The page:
We believe that business leaders who successfully apply digital technologies to their industry, customers, partners, suppliers, and business practices stand to gain substantial advantages over their competitors. Manufacturers are rethinking and reimagining products, services, and processes. 3rd Platform technologies (cloud, big data / analytics, mobile, social) and innovation accelerators (3d printing, robotics, IoT, next gen security, cognitive computing, and augmented / virtual reality) are essential to supporting these changes. But manufacturers must continue to innovate and create value from their tech investments to solve business challenges and enable new revenue streams. The coming years will greatly alter the technology landscape for business functions in the manufacturing industry.
A few of our recommendations for manufacturers include:
- Establish your starting point by evaluating your relative maturity in the adoption of 3rd Platform technologies and, more importantly, your ability to translate those technologies into business value and digital transformation. Ensure that IT and line of business are collaborating as true partners in the selection and implementation of new technology.
- Review your foundation to make sure it’s ready for increasing levels of digitally enabled products and processes. Today, your foundation includes components such as your core applications, datacenters, connectivity, cloud, and mobile devices. But as manufacturers become increasingly sophisticated in their use of technology, what is “nice to have” increasingly becomes “must-have.”
- Cultivate your IT talent. As manufacturers ramp up their investment in 3rd Platform technologies, we’ve already seen manufacturers adapt their enterprise architecture, IT service delivery, IT innovation, and even software development. Make sure your IT organization is ready to maximize the value from those investments.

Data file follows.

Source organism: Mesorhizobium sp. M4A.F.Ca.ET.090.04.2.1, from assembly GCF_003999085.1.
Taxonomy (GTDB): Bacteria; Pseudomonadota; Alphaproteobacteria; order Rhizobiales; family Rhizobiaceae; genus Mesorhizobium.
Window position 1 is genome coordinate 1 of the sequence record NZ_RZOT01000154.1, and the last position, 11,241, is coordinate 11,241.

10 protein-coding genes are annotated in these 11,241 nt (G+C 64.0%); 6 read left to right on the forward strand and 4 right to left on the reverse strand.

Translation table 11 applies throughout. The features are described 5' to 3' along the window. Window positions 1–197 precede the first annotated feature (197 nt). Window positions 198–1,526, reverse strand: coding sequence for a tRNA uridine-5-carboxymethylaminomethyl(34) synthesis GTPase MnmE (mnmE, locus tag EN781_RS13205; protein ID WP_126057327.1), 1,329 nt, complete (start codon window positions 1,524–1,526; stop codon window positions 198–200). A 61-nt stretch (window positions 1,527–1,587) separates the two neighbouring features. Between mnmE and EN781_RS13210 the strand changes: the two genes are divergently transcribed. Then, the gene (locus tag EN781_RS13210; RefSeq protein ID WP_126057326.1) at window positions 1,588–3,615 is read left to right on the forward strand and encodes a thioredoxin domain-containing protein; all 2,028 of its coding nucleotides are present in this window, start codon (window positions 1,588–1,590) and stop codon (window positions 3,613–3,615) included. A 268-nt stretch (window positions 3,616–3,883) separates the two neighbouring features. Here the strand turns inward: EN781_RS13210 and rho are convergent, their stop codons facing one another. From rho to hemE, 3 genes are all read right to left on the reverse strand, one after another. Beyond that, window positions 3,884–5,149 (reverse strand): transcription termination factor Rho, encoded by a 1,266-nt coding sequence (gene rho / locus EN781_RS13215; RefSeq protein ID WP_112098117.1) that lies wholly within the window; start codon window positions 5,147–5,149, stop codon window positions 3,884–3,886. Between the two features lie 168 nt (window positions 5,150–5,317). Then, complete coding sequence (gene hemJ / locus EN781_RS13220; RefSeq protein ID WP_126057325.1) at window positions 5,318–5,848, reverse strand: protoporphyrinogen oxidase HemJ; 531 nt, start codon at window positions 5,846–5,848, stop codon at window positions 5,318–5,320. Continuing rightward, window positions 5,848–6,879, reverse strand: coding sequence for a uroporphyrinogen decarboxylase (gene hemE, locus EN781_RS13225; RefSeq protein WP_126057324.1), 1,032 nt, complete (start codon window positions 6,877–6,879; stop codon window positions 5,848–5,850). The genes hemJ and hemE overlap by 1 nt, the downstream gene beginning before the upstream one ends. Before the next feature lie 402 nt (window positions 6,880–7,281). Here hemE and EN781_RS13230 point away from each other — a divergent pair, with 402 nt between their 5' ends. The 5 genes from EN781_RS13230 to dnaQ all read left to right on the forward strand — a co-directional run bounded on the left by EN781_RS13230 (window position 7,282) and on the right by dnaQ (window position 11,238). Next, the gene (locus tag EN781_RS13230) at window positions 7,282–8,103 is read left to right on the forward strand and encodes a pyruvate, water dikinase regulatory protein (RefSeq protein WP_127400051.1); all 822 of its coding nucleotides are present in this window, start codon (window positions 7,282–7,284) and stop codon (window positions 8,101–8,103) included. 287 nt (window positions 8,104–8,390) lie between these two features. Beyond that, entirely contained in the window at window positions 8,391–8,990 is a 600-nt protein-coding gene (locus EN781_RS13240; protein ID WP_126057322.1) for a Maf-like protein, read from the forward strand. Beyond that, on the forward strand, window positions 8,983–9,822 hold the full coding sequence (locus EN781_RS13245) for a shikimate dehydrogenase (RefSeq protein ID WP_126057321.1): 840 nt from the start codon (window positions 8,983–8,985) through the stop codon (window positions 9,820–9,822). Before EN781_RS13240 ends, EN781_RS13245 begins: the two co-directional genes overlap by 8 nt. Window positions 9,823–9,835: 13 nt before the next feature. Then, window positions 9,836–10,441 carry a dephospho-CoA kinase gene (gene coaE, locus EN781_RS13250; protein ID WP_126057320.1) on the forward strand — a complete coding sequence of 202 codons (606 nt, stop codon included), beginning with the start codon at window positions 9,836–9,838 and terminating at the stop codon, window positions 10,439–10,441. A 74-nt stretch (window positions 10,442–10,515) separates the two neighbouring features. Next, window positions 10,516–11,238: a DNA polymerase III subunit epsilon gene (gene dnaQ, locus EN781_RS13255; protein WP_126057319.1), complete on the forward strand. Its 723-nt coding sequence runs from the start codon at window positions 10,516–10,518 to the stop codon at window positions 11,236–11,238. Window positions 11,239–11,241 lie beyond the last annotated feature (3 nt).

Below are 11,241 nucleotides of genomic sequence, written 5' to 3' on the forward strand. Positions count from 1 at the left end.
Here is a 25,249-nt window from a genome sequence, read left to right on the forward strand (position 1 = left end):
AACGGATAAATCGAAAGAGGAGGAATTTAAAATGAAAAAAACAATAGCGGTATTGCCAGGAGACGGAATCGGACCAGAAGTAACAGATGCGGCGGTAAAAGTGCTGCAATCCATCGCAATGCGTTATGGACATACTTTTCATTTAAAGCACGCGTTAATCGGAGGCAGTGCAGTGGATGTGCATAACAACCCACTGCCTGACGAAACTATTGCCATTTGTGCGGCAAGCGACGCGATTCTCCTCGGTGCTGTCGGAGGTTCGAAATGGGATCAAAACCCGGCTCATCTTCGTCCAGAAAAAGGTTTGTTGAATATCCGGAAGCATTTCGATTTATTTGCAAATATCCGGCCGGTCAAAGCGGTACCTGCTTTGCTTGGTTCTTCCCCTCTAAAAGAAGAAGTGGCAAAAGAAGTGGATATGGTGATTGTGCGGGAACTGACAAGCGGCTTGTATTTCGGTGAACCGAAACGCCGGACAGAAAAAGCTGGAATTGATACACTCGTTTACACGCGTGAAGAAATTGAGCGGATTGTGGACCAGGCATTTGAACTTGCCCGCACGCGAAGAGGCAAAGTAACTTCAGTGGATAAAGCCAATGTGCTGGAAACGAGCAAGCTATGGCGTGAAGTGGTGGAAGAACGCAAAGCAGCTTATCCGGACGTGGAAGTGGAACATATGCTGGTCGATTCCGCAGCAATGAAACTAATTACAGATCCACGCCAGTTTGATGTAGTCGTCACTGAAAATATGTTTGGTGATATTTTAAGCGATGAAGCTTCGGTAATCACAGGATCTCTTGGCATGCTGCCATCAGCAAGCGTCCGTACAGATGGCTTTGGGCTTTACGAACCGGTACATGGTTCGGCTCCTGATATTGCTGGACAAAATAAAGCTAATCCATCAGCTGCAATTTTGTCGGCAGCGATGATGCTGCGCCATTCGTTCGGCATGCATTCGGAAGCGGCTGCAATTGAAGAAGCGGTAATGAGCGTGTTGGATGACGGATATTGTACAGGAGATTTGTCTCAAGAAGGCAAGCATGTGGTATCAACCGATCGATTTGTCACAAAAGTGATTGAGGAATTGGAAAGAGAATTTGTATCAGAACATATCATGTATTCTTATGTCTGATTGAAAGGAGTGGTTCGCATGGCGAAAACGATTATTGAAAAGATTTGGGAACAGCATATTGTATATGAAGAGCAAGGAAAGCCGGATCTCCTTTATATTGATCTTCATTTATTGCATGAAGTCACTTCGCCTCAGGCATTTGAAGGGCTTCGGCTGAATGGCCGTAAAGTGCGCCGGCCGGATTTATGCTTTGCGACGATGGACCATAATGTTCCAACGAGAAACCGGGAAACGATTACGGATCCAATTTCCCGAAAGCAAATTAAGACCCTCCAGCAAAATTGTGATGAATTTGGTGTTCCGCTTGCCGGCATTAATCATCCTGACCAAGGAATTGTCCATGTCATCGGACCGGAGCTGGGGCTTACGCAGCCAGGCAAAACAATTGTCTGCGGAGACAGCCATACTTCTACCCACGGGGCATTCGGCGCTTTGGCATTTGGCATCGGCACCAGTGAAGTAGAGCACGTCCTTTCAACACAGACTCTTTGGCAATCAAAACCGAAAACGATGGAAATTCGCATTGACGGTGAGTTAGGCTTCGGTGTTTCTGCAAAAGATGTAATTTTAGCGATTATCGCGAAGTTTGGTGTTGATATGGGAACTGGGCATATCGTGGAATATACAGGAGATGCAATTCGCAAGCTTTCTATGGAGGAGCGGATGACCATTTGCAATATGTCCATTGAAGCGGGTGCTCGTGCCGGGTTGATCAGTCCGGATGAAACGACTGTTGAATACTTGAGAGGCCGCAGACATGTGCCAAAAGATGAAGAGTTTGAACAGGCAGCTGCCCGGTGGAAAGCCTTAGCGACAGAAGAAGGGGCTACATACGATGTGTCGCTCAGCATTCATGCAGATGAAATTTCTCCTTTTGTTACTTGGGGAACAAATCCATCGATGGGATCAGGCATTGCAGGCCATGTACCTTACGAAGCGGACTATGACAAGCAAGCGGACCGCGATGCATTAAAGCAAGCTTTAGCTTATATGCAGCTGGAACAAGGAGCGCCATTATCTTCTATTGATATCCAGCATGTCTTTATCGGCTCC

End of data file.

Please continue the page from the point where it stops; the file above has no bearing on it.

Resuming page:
- Look to your employees, suppliers, and customers for innovative ideas for the use of new technology and best practices in terms of implementation and use.
- Create a single source of the truth for your business. Data within your enterprise and from connected products, supply chains, and assets will increasingly be the starting point for new initiatives.
- Work with small and large partners to accelerate your IT capabilities and serve the line of business. External resources and expertise can help you move quickly and effectively, which is essential in today’s global marketplace.
Kimberly Knickle, Research Vice President, IDC Manufacturing Insights
As a research vice president, Kimberly Knickle is responsible for research and analysis of business and IT issues for manufacturers. She leads the IT Priorities & Strategies program, which focuses on hot topics that are changing the way manufacturers buy and use IT, such as big data and analytics, cloud, IoT, mobility, social, and sustainability. The program also includes research based on IDC survey data related to manufacturers’ IT investment priorities and plans. Knickle also manages the Product Innovation, Service Innovation, and Connected Products research. Ms. Knickle contributes regularly to the IDC Manufacturing Insights Community (https://idc-community.com/manufacturing) and tweets (@kimknickle) about business issues relevant to manufacturers.